But these judicious and stimulating, if slightly vague, appeals for the conversion of natural history into a science of causal relations and generalized laws, were not the principal purpose of the preliminary discourse. The thought of Buffon at the time when he wrote that essay seems to have been dominated above all by a single idea, which was also one of the two or three ruling ideas of the whole of the first half of the eighteenth century—namely, the Leibnitian "principle of continuity'* (lex continui). In the intellectual fashions of this period, next to the blessed word "Nature" the most sacred phrase was "the Great Chain of Beings"; indeed, one of the truths that man was supposed to know most surely about nature was that she "makes no leaps." In the form, especially, of the neo-Platonic and Spinozistic metaphysical assumption that all possible forms must exist, the principle was much older than the philosophy of Leibniz; but it owed to him and his disciples a more definite formulation and a greatly increased popular currency. It declared that all entities are arranged in a graded scale of similarity, so that for every being that exists there also exists some other (in the strict version of the principle, one and only one other) from which its difference is infinitesimal, i. e., less than any assignable difference. A typical statement of the doctrine is Bonnet's:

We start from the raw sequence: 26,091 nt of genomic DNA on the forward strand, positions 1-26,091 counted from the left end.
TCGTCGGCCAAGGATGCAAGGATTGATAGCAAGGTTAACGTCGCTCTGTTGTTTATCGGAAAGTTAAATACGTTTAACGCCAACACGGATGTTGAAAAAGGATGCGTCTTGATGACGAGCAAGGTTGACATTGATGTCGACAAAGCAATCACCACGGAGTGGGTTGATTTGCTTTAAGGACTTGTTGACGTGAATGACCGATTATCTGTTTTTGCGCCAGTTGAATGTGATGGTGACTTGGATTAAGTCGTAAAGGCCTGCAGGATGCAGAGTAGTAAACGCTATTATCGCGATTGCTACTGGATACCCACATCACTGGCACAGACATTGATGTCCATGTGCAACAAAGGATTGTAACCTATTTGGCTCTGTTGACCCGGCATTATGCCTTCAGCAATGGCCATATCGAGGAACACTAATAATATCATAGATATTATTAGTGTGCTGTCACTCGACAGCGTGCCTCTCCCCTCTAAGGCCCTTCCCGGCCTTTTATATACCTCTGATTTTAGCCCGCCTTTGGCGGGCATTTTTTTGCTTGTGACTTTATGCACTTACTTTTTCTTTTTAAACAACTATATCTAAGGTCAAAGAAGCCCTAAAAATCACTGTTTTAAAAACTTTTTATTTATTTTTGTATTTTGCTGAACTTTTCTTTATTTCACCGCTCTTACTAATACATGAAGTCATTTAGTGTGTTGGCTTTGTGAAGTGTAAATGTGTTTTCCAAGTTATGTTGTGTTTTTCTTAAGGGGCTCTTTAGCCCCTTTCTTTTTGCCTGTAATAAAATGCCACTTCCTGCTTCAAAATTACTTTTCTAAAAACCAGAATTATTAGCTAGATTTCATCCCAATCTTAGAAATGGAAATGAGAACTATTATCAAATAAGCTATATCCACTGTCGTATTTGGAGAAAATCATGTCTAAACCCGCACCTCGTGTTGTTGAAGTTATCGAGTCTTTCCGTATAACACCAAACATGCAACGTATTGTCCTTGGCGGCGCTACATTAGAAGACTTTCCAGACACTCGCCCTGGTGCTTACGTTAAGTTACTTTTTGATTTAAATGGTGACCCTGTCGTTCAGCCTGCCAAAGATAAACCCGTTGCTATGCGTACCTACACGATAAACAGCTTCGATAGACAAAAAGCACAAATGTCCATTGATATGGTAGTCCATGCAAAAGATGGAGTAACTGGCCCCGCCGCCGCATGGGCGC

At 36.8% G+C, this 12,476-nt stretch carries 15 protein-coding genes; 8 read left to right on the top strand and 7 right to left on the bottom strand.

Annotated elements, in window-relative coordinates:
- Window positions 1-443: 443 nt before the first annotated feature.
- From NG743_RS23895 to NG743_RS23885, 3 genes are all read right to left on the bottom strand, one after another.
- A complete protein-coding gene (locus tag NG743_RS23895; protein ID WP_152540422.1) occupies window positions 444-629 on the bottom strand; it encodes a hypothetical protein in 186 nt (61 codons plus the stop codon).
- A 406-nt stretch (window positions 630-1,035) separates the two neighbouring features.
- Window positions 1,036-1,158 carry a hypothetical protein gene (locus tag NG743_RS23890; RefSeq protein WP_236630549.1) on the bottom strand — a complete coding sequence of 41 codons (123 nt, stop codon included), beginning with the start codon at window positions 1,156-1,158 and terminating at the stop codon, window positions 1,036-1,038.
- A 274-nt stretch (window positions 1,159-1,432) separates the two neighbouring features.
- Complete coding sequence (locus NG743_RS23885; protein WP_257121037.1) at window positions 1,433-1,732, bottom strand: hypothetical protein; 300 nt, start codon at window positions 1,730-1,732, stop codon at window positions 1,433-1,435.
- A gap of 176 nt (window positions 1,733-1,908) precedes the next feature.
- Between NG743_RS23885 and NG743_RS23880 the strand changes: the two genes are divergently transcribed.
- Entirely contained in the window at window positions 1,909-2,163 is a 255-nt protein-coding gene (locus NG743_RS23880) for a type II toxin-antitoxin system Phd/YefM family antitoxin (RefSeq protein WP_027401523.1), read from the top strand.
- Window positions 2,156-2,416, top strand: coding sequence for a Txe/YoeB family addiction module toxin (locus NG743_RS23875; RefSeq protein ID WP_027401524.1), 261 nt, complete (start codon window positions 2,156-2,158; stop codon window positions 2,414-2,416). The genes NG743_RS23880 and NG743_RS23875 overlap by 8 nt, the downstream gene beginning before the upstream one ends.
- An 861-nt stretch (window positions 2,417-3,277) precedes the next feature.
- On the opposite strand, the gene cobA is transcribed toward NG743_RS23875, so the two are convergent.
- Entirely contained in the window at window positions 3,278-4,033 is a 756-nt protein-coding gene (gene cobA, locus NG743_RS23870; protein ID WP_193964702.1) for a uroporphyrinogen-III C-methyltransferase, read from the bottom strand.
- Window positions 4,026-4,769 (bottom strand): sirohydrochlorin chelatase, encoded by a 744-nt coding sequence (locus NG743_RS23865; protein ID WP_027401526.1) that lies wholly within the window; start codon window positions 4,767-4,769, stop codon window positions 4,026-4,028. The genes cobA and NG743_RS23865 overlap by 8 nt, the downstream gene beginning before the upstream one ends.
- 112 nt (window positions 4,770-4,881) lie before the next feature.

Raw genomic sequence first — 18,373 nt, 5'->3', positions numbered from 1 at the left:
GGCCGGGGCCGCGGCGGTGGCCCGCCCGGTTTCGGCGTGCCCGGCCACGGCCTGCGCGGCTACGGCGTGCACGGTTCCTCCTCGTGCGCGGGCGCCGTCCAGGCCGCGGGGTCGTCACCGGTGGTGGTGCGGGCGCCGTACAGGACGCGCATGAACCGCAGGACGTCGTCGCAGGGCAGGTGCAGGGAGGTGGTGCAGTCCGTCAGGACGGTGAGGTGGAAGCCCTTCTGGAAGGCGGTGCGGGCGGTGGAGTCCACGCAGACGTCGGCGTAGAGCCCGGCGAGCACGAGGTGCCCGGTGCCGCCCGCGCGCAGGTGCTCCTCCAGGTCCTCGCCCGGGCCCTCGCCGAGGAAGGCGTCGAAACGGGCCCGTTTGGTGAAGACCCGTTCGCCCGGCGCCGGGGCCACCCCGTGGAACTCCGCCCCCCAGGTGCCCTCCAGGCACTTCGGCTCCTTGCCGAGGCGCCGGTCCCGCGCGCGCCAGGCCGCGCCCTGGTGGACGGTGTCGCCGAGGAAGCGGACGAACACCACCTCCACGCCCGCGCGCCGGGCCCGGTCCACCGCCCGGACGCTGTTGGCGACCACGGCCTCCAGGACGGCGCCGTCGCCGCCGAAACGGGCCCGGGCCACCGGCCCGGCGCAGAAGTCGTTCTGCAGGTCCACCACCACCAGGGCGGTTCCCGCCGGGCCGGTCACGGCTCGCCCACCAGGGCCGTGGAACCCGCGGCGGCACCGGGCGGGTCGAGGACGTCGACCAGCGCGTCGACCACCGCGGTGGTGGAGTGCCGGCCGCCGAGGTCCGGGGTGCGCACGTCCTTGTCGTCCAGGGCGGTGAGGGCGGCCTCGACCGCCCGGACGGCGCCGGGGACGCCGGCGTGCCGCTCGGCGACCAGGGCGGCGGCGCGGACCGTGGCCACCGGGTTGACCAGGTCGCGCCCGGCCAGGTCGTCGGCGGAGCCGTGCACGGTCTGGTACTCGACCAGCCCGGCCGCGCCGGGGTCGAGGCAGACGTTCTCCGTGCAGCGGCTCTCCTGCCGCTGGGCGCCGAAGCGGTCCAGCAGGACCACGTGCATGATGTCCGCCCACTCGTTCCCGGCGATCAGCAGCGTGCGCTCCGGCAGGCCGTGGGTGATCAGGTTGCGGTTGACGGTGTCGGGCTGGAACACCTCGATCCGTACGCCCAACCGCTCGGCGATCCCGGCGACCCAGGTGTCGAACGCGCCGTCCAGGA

Between the lowest and the highest degree of corporeal or spiritual perfection there is an almost infinite number of intermediate degrees. The series of these degrees constitutes the Universal Chain. It unites all beings, binds together all worlds, embraces all spheres. One Being alone is outside of this chain, and that is He who made it. . . . There are no breaks (sauts) in nature; all is graduated, everything shades off into the next thing. If, between any two beings whatever, there existed a gap, what would be the reason of the transition from the one to the other? There is, therefore, no being above or below which there is not some other that approximates it with respect to some characters and diverges from it with respect to others.